Cameron, Blair and historical gaffes

Some history on the lack of history . . .

David Cameron is taking a battering in the newspapers and the blogosphere. In the midst of his first visit to the United States as prime minister, he told Sky's Adam Boulton:

I think it's important in life to speak as it is, and the fact is that we are a very effective partner of the US, but we are the junior partner. We were the junior partner in 1940 when we were fighting the Nazis.

Hmm. The Americans, of course, didn't participate in the Battle of Britain. In fact, the United States was plunged into the Second World War by the "surprise" Japanese attack on Pearl Harbor on 7 December 1941, followed by Adolf Hitler's declaration of war against America.

The Daily Mail has gone to town on the story, citing General Sir Patrick Cordingley, former commander of the Desert Rats: "I am quite sure if Winston Churchill were alive today he would be dismayed." The Spectator's James Forsyth writes: "The error is even odder given Cameron's penchant for war movies: he's watched Where Eagles Dare 17 times apparently."

So what did Cameron gain from his expensive Eton education? You'd think, given the British educational establishment's obsession with the Second World War, that our collective historical knowledge of this particular conflict might be, um, er, above average. But you'd be wrong.

Cameron is the self-professed "heir to Blair" and Blair himself made a similar gaffe in the run-up to the Iraq war. As Robert Fisk has written:

Blair, of course, also tried on Churchill's waistcoat and jacket for size. No "appeaser" he. America was Britain's oldest ally, he proclaimed -- and both Bush and Blair reminded journalists that the US had stood shoulder-to-shoulder with Britain in her hour of need in 1940.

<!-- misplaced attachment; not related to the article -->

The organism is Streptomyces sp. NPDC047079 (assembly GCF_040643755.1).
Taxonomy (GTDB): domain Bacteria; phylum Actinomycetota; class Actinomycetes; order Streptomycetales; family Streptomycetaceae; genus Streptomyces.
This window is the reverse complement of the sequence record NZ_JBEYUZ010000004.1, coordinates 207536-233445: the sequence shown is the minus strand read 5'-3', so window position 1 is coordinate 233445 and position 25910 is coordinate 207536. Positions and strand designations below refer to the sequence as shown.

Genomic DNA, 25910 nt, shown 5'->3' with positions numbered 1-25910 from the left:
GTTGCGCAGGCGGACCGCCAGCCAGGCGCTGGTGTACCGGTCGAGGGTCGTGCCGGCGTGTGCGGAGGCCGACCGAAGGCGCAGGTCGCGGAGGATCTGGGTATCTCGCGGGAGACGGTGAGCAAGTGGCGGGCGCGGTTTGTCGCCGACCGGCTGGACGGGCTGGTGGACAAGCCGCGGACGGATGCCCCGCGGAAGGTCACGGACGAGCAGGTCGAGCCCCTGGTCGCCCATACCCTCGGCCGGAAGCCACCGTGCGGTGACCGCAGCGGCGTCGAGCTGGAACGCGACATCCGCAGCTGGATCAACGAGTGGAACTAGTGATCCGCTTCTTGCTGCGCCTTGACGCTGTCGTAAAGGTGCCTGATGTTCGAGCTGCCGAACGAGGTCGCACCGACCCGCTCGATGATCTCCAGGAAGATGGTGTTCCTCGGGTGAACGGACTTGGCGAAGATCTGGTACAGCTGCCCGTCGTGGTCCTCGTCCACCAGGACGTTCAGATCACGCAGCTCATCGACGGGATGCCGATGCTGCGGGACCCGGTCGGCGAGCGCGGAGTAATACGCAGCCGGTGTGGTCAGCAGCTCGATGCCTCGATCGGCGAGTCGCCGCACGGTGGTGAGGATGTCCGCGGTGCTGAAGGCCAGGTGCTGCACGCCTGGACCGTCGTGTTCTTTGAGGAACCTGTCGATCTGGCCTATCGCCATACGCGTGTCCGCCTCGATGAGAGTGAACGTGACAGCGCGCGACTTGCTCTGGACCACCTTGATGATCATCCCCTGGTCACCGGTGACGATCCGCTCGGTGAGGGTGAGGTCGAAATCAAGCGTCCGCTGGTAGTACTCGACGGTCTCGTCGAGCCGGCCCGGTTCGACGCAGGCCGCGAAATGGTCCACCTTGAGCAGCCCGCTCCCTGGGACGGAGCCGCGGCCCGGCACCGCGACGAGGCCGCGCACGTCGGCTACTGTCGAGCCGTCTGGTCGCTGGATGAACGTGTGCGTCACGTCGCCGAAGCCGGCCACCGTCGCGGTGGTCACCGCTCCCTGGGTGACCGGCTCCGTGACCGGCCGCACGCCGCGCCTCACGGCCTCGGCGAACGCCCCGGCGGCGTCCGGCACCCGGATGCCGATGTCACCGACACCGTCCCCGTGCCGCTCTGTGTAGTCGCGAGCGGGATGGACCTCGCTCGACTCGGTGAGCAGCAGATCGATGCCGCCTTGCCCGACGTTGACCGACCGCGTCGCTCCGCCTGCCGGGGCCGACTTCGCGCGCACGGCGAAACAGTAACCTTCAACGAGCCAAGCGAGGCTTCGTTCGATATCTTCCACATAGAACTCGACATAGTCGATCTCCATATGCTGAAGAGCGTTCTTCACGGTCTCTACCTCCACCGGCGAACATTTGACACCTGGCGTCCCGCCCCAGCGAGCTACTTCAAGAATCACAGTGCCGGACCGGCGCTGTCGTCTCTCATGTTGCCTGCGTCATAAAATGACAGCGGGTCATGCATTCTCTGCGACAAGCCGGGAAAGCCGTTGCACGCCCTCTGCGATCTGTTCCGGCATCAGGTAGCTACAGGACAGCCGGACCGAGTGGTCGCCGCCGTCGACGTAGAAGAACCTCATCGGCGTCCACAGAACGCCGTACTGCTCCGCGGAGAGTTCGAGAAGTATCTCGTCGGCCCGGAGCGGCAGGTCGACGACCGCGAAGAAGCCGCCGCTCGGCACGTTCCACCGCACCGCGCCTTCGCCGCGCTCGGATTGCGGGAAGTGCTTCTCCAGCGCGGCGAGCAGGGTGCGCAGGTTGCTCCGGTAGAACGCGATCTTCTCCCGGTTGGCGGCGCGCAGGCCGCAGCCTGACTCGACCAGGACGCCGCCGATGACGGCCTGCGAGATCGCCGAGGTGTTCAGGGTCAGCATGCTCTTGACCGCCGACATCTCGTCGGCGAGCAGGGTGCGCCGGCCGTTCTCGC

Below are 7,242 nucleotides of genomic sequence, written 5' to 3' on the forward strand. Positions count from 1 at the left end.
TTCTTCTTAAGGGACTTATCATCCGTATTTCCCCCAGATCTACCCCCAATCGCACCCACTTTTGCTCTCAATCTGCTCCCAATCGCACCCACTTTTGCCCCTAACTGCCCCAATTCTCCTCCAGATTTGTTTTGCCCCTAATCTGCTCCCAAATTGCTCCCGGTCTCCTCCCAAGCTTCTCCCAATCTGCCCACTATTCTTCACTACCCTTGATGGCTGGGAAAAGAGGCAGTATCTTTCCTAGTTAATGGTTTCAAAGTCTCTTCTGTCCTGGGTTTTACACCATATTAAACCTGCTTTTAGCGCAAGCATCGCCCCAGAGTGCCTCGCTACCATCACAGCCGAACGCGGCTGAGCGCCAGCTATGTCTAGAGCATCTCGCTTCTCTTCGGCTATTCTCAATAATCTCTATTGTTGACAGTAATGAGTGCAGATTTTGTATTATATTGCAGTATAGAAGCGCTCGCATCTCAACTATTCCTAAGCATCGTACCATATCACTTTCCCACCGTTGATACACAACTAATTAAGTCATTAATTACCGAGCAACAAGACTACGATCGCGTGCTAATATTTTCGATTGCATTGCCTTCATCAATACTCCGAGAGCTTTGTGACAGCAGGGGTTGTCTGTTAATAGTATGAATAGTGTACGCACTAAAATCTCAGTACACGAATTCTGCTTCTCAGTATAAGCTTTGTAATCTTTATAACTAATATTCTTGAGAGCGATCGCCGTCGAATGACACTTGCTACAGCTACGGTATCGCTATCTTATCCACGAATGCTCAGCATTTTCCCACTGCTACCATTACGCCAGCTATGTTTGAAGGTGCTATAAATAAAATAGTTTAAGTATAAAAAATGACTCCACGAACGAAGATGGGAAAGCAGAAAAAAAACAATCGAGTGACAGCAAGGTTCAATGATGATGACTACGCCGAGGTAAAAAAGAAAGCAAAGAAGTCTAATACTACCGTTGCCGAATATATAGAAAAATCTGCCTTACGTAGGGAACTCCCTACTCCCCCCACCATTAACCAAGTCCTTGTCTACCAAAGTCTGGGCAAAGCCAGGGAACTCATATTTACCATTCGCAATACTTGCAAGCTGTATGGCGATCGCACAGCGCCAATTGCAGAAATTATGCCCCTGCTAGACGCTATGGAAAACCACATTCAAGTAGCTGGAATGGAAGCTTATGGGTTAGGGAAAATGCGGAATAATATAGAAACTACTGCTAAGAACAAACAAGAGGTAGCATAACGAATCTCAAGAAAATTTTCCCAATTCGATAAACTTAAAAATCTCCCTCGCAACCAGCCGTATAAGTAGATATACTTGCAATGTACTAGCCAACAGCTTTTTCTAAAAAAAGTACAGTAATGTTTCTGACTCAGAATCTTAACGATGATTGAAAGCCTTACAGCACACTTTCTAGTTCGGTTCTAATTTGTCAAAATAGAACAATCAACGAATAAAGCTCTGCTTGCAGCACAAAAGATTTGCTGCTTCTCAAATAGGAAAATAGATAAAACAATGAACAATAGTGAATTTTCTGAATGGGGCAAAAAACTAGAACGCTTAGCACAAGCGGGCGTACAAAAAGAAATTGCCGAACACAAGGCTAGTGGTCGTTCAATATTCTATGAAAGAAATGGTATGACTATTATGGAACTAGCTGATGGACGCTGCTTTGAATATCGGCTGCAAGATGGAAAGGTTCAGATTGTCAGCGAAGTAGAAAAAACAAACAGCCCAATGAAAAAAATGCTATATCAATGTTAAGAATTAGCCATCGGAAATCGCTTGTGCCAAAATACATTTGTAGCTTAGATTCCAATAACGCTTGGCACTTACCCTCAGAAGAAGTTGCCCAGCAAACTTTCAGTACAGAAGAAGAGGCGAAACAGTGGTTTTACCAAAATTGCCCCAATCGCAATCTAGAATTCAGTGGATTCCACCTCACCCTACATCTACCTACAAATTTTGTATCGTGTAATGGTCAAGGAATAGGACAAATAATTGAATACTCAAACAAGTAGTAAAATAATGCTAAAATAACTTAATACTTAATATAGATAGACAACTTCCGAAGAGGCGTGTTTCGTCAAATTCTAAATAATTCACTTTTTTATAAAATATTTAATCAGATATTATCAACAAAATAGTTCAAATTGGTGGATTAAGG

But none of this was true.

Britain's old ally was not the United States. It was Portugal, a neutral fascist state during World War Two. Only my own newspaper, the Independent, picked this up.

Nor did America fight alongside Britain in her hour of need in 1940, when Hitler threatened invasion and the German air force blitzed London. No, in 1940 America was enjoying a very profitable period of neutrality -- and did not join Britain in the war until Japan attacked the US naval base at Pearl Harbor in December of 1941.

Ouch!

Blair exposed his embarrassing ignorance of history on several different occasions. Once, during an interview with Channel 4's Jon Snow on the subject of Iran and its alleged nuclear threat, the then prime minister had to concede that he had never heard of Muhammed Mossadeq -- the democratically elected Iranian prime minister that Britain helped depose in a 1953 coup.

But, hold on, things just got a bit better: it seems Niall Ferguson and Andrew Roberts are on their way to rescue our school history lessons!

Mehdi Hasan is a contributing writer for the New Statesman and the co-author of Ed: The Milibands and the Making of a Labour Leader. He was the New Statesman's senior editor (politics) from 2009-12.

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The continuity between Ed Miliband and Jeremy Corbyn

The left say that the former leader created crucial intellectual and political space for them.